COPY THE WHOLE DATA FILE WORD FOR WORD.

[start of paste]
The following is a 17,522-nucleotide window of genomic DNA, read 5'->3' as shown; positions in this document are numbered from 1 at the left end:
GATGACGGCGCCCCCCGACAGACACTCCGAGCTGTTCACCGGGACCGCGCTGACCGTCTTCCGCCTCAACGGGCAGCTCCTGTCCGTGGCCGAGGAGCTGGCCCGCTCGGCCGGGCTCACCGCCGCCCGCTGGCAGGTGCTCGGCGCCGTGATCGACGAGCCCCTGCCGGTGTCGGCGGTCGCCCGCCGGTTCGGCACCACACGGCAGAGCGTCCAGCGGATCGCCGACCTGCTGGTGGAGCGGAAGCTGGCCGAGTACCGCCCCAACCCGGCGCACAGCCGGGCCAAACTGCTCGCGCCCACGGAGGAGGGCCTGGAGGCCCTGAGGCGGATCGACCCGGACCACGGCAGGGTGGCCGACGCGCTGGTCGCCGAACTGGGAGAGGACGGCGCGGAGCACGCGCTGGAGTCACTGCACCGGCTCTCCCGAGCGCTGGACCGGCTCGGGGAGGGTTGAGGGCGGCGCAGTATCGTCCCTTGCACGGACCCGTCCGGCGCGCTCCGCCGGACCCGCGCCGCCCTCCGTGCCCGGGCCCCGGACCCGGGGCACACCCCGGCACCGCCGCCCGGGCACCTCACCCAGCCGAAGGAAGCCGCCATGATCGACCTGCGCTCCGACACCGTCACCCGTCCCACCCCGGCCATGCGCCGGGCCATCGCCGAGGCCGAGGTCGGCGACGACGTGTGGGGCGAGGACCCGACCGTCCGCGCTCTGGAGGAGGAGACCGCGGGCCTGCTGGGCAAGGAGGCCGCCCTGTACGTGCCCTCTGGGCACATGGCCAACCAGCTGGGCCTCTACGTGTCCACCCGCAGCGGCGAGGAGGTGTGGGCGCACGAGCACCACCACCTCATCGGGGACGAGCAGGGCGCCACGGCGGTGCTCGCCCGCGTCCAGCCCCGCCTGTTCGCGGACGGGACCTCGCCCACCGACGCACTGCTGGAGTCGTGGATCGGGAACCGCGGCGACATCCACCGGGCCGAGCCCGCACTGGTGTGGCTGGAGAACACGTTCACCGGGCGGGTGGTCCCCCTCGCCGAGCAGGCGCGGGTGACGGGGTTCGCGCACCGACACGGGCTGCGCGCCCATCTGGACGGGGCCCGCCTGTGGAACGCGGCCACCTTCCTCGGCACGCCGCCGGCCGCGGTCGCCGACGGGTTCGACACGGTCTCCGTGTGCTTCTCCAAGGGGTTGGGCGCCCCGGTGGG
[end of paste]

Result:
The following is a 17,522-nucleotide window of genomic DNA, read 5'->3' as shown; positions in this document are numbered from 1 at the left end:
GATGACGGCGCCCCCCGACAGACACTCCGAGCTGTTCACCGGGACCGCGCTGACCGTCTTCCGCCTCAACGGGCAGCTCCTGTCCGTGGCCGAGGAGCTGGCCCGCTCGGCCGGGCTCACCGCCGCCCGCTGGCAGGTGCTCGGCGCCGTGATCGACGAGCCCCTGCCGGTGTCGGCGGTCGCCCGCCGGTTCGGCACCACACGGCAGAGCGTCCAGCGGATCGCCGACCTGCTGGTGGAGCGGAAGCTGGCCGAGTACCGCCCCAACCCGGCGCACAGCCGGGCCAAACTGCTCGCGCCCACGGAGGAGGGCCTGGAGGCCCTGAGGCGGATCGACCCGGACCACGGCAGGGTGGCCGACGCGCTGGTCGCCGAACTGGGAGAGGACGGCGCGGAGCACGCGCTGGAGTCACTGCACCGGCTCTCCCGAGCGCTGGACCGGCTCGGGGAGGGTTGAGGGCGGCGCAGTATCGTCCCTTGCACGGACCCGTCCGGCGCGCTCCGCCGGACCCGCGCCGCCCTCCGTGCCCGGGCCCCGGACCCGGGGCACACCCCGGCACCGCCGCCCGGGCACCTCACCCAGCCGAAGGAAGCCGCCATGATCGACCTGCGCTCCGACACCGTCACCCGTCCCACCCCGGCCATGCGCCGGGCCATCGCCGAGGCCGAGGTCGGCGACGACGTGTGGGGCGAGGACCCGACCGTCCGCGCTCTGGAGGAGGAGACCGCGGGCCTGCTGGGCAAGGAGGCCGCCCTGTACGTGCCCTCTGGGCACATGGCCAACCAGCTGGGCCTCTACGTGTCCACCCGCAGCGGCGAGGAGGTGTGGGCGCACGAGCACCACCACCTCATCGGGGACGAGCAGGGCGCCACGGCGGTGCTCGCCCGCGTCCAGCCCCGCCTGTTCGCGGACGGGACCTCGCCCACCGACGCACTGCTGGAGTCGTGGATCGGGAACCGCGGCGACATCCACCGGGCCGAGCCCGCACTGGTGTGGCTGGAGAACACGTTCACCGGGCGGGTGGTCCCCCTCGCCGAGCAGGCGCGGGTGACGGGGTTCGCGCACCGACACGGGCTGCGCGCCCATCTGGACGGGGCCCGCCTGTGGAACGCGGCCACCTTCCTCGGCACGCCGCCGGCCGCGGTCGCCGACGGGTTCGACACGGTCTCCGTGTGCTTCTCCAAGGGGTTGGGCGCCCCGGTGGG